Earlier today, Honorable Roger W. Titus, who is the judge presiding over the Lauren Stevens trial, granted the defendant's motion for a judgment of acquittal, bringing the case to an end. Stevens had been accused of obstruction and making false statements in connection with GSK's responses to a voluntary request from the FDA for information concerning GSK's marketing practices for the drug Wellbutrin. In dismissing the case, Judge Titus found that "the evidence in this case can only support one conclusion, and that is that the defendant sought and obtained the advice and counsel of numerous lawyers. She made full disclosure to them. Every decision that she made and every letter she wrote was done by a consensus. Now, even if some of these statements were not literally true, it is clear that they were made in good faith which would negate the requisite element required for all six of the crimes charged in this case."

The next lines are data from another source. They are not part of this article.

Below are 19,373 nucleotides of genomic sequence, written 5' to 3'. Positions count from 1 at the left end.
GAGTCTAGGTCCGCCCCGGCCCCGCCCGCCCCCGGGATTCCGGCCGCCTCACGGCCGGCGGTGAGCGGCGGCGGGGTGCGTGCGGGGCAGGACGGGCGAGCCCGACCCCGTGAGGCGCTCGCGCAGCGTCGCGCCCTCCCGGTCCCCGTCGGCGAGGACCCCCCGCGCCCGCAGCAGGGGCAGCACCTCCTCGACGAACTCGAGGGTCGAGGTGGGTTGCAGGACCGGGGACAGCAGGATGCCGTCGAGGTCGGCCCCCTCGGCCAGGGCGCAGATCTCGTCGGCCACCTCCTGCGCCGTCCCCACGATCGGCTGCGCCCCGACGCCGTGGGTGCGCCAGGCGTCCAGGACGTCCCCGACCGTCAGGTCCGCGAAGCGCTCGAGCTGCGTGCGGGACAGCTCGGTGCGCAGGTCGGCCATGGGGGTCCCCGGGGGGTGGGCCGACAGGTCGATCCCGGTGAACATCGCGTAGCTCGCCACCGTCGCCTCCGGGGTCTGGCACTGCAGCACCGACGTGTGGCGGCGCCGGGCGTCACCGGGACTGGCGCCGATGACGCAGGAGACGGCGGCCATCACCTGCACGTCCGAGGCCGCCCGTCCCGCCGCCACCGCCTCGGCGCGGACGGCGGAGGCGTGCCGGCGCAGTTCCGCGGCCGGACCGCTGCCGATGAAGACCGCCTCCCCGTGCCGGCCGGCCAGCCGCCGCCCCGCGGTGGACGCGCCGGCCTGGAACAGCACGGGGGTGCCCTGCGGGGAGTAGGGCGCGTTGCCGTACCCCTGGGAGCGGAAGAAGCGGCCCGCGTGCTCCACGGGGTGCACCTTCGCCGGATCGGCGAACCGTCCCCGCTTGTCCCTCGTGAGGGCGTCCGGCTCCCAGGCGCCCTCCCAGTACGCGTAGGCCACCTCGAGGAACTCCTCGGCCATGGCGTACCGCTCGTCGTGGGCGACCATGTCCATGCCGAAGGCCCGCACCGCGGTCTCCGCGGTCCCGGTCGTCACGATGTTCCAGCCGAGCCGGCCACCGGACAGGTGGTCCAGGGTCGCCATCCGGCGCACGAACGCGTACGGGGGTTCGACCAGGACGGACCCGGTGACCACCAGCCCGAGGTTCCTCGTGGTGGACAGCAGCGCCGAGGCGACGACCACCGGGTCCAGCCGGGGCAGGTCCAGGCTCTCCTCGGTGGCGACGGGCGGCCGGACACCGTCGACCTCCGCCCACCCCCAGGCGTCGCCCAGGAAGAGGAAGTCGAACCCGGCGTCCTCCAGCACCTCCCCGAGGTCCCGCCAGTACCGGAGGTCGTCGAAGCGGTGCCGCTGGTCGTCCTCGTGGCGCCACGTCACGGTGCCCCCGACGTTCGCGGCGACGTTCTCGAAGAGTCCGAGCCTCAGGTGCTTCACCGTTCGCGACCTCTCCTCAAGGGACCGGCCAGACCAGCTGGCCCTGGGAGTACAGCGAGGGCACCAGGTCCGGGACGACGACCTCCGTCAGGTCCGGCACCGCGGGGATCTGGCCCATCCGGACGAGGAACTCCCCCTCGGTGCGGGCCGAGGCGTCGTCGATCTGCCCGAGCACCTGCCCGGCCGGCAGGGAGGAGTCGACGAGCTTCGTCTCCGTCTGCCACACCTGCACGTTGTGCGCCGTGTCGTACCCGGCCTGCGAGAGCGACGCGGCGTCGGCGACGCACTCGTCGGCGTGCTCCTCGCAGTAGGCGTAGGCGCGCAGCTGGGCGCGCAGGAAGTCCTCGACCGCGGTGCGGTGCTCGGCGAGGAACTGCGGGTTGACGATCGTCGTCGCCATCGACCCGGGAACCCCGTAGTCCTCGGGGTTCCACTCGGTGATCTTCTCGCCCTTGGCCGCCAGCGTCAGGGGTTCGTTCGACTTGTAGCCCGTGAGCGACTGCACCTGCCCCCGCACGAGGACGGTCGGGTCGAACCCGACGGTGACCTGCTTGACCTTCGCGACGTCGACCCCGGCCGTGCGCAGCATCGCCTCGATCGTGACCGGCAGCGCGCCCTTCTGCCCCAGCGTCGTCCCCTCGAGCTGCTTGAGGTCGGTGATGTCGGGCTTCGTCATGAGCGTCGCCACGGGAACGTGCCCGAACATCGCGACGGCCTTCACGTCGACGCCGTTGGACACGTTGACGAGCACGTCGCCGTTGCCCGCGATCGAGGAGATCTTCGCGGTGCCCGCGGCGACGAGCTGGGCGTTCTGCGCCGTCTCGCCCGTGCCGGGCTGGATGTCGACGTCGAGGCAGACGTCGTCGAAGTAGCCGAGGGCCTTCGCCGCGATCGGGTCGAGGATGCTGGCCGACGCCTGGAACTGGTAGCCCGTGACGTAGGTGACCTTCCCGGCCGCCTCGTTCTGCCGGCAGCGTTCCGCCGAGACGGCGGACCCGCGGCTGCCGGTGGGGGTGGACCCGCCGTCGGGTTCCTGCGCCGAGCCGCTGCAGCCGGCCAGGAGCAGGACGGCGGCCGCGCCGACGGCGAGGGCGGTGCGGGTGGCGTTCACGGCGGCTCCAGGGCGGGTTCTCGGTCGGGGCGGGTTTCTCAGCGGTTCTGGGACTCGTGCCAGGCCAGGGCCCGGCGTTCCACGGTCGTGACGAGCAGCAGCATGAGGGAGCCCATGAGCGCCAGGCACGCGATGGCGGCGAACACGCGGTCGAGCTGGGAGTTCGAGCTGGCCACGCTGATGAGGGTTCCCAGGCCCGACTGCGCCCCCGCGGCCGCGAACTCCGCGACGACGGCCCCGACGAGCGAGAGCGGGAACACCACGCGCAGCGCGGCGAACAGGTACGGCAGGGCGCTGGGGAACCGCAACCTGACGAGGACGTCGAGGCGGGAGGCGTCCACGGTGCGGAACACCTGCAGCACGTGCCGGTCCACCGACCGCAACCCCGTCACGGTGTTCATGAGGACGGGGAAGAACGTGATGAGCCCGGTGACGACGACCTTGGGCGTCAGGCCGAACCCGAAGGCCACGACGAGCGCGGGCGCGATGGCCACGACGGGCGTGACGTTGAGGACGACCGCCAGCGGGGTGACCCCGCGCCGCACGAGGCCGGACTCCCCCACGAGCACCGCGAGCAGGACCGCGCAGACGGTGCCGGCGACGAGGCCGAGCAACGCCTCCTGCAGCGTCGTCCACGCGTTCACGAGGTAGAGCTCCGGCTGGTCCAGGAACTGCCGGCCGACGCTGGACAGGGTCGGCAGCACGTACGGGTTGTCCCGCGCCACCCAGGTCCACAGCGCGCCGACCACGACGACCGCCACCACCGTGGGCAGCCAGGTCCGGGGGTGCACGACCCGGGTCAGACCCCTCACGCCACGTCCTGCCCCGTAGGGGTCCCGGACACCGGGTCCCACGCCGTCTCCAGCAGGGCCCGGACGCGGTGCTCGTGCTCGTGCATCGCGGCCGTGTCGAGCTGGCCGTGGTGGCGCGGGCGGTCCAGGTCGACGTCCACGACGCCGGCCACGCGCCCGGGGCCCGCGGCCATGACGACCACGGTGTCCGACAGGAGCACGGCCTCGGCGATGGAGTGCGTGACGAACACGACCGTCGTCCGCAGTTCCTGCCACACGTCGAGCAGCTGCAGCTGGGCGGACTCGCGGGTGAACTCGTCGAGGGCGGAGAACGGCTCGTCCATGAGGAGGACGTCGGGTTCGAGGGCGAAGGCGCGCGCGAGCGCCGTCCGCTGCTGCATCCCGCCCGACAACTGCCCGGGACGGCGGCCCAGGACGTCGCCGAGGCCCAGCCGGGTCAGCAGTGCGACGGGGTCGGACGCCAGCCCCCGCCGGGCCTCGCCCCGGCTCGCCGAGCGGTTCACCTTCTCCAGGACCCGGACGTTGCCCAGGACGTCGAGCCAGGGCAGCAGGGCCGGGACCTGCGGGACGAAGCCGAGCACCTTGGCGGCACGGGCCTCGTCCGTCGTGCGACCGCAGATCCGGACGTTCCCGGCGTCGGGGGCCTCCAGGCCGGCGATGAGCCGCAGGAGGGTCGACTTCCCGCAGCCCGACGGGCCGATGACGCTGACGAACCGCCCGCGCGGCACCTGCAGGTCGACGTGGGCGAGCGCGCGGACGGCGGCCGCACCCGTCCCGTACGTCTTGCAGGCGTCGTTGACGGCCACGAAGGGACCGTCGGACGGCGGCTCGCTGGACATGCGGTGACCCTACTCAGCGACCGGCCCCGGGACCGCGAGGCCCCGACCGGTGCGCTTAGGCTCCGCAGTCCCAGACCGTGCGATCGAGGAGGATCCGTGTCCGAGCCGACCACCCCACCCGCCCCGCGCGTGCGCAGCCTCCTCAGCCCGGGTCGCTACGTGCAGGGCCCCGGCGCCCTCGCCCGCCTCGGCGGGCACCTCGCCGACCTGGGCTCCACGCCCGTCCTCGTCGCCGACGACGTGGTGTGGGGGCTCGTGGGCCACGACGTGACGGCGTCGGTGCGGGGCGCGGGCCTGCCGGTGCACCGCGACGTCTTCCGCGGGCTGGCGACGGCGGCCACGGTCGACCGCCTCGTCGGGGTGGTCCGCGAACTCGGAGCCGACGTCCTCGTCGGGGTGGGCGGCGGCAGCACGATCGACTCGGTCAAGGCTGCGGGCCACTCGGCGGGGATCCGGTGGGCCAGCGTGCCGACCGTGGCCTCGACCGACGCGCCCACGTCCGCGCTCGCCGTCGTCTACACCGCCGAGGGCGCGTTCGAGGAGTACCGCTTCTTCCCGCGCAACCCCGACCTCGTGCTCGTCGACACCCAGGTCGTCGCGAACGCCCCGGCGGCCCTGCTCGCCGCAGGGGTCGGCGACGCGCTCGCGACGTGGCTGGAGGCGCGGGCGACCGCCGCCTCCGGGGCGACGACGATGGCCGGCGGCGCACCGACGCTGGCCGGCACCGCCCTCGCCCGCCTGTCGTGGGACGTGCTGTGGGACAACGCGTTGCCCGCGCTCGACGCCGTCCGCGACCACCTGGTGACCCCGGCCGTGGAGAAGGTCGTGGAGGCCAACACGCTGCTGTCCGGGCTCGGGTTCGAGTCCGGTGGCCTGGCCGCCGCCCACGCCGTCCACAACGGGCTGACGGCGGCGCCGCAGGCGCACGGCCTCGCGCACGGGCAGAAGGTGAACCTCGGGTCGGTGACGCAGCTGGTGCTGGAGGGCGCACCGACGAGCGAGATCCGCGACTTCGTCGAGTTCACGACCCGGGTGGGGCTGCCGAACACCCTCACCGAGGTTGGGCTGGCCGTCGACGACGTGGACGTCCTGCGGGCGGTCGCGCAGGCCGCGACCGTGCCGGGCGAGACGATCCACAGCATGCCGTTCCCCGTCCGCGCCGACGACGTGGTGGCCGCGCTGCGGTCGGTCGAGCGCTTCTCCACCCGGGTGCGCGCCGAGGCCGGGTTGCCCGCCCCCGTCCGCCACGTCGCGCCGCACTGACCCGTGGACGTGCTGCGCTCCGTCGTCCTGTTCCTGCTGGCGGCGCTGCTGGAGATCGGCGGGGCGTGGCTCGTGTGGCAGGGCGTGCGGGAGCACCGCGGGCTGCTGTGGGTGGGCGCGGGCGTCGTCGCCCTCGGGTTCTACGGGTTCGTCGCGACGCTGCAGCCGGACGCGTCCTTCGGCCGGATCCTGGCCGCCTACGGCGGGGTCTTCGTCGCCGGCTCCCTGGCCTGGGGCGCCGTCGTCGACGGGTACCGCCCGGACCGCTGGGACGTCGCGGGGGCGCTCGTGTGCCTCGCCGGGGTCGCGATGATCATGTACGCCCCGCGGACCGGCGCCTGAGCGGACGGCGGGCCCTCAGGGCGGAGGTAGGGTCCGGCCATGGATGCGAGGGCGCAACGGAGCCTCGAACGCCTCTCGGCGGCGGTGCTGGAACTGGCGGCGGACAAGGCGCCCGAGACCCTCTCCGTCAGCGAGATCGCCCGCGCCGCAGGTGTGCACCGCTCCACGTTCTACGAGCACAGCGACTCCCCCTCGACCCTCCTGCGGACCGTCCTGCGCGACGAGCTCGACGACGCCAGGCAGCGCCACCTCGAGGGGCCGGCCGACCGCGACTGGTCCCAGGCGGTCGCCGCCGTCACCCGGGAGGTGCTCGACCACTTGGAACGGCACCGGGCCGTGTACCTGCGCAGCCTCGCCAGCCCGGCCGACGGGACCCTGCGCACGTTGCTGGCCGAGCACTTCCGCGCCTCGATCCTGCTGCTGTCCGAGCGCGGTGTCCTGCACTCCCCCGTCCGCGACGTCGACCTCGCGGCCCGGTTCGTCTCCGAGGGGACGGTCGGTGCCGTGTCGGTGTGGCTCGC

Judge Titus further stated that he "believe[d] it would be a miscarriage of justice to permit this case to go to the jury" and recognized that "[t]here is an enormous potential for abuse in allowing prosecution of any attorney for the giving of legal advice. I conclude that the defendant in this case should never have been prosecuted and she should be permitted to resume her career." Attached is a copy of Judge Titus's decision.